Second, with the Keynesian System, the rate itself is only a nominal rate, having nothing to do with the real income received. Thus, the real basic income rate can be forcibly devalued while the nominal rate is stable or even appears to increase. If directly subsidized, as the price of housing rises, the cost of the subsidy rises with it. If, instead, the worker is paid a set allowances for all of her subsistence, this allowance need not rise in real terms nor even nominally. This has been the case with the so-called “minimum wage” that has failed to keep pace with changes in the so-called “cost of living”.
Third, in the ideal system of this sort, basic income would be entirely paid for by taxes on the employed section working class. This would essentially amount to taking a single wage and dividing it up among several workers. There is, however, no way to simply take the income of one section of the working class and distribute it to the rest, unless, of course, the present income tax system was replaced by a sales or consumption tax. Since by and large the working class consumes all of its wages, while the capitalists consume very little of its own income, the employment of a consumption tax could be used in this fashion. Moreover, shouldn’t there be an “environmentally friendly” way to discourage consumption as our “progressive” activists demand? What better way to “discourage consumption, save the environment and create jobs” than to use a tax on consumption to fund basic income and a “jobs guarantee”? Thus we have this interesting proposal from Anders Schinkel:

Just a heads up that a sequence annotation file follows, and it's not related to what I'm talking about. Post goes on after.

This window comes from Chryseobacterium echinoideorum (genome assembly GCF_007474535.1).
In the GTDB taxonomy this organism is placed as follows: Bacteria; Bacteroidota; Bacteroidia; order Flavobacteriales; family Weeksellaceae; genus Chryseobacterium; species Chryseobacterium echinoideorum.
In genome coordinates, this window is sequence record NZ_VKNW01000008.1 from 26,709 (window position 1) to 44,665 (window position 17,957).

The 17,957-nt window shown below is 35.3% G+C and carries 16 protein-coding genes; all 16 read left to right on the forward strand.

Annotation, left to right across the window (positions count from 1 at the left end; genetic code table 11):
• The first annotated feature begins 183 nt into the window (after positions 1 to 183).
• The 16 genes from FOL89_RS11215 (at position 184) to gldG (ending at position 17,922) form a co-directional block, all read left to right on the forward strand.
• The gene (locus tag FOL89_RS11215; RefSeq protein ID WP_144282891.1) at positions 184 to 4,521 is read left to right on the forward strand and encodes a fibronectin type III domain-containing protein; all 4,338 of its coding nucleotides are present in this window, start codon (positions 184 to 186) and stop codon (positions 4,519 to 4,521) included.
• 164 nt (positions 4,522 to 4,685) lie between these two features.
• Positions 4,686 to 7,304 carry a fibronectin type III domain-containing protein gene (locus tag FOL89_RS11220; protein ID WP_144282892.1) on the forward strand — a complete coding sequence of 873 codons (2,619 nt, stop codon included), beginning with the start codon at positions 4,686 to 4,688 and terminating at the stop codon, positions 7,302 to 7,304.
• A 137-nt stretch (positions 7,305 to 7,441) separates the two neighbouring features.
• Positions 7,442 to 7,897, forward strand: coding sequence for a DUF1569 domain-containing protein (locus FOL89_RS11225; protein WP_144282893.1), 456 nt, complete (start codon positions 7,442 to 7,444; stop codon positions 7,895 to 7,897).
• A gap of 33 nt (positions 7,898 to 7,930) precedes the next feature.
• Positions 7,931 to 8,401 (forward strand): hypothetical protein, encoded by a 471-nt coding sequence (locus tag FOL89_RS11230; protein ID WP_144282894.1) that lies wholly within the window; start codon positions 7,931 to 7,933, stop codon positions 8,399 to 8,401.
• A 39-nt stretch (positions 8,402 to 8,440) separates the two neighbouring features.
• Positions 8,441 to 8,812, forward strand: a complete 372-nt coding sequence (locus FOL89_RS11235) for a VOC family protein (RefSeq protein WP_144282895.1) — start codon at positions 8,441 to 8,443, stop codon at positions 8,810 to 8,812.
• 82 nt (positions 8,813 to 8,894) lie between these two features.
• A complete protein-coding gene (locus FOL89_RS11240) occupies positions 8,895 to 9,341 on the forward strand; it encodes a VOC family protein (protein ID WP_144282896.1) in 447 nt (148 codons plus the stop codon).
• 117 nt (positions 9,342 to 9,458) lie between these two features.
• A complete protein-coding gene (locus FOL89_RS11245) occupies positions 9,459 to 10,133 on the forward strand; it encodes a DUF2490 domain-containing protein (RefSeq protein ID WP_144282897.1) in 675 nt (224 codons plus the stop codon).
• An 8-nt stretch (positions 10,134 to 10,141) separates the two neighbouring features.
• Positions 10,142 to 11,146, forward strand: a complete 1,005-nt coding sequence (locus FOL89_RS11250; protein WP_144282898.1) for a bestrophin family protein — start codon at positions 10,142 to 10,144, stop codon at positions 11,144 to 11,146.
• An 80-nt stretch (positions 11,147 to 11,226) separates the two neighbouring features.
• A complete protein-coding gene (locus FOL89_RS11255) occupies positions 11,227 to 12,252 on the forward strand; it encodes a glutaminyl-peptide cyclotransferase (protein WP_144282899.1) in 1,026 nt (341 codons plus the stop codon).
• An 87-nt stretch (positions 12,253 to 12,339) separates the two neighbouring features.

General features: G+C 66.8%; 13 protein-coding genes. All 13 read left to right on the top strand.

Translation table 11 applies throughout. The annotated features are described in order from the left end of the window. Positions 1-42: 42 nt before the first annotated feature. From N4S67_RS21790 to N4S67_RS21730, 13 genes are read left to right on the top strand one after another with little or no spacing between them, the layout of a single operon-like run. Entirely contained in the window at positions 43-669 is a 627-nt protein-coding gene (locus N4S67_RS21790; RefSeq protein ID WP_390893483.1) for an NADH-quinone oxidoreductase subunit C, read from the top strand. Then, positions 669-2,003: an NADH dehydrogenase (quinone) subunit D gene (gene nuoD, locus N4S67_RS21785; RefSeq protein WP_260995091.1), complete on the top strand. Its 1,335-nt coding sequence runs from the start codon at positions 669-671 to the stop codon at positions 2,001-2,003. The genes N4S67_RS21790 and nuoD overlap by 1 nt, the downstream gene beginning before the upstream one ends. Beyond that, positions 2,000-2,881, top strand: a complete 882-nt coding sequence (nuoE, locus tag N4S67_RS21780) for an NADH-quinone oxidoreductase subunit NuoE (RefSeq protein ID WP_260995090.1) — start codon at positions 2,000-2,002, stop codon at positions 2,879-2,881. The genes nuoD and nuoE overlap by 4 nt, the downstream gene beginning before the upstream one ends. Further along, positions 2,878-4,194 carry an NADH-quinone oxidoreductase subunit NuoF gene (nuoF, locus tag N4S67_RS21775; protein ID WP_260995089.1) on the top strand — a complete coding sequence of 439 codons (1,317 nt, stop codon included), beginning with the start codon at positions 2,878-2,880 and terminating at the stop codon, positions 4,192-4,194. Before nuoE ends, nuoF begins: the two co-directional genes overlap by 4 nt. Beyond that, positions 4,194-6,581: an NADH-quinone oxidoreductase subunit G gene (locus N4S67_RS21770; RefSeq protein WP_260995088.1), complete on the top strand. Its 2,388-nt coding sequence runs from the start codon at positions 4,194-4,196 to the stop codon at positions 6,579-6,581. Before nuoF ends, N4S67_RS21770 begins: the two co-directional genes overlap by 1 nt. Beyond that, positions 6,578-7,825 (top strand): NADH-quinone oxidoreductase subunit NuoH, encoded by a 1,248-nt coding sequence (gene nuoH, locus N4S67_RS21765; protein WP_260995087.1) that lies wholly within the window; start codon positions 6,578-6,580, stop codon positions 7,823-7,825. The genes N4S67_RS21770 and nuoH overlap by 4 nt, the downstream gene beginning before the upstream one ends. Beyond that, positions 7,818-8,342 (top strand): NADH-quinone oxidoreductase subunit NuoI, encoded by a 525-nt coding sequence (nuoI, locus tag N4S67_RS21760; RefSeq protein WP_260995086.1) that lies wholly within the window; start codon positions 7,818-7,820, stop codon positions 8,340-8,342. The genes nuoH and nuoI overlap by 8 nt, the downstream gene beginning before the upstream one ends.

“With a view to climate change, governments are increasingly beginning to be concerned about the level of energy consumption and – since most energy is still produced from oil, coal, and gas – the accompanying level of greenhouse gases emitted. Large industries are stimulated to reduce their greenhouse gas emissions. One obvious way to accomplish such a reduction is through increased energy-efficiency. Becoming greener may save companies money.
“International competition drives companies to seek ways of cutting costs, and becoming more energy-efficient is one way of doing so. However, under current tax systems, a much more profitable – and therefore much employed – way of cutting costs is to reorganize the company; i.e. to sack people. It is now a common phenomenon that even companies that make profits of millions, even billions of dollars, lay off hundreds or thousands of employees. For example: last February, Shell reported an almost 2 billion dollar profit over the last quarter of 2009, compared to a 2.8 billion dollar loss a year earlier. They also announced to sack another thousand employees.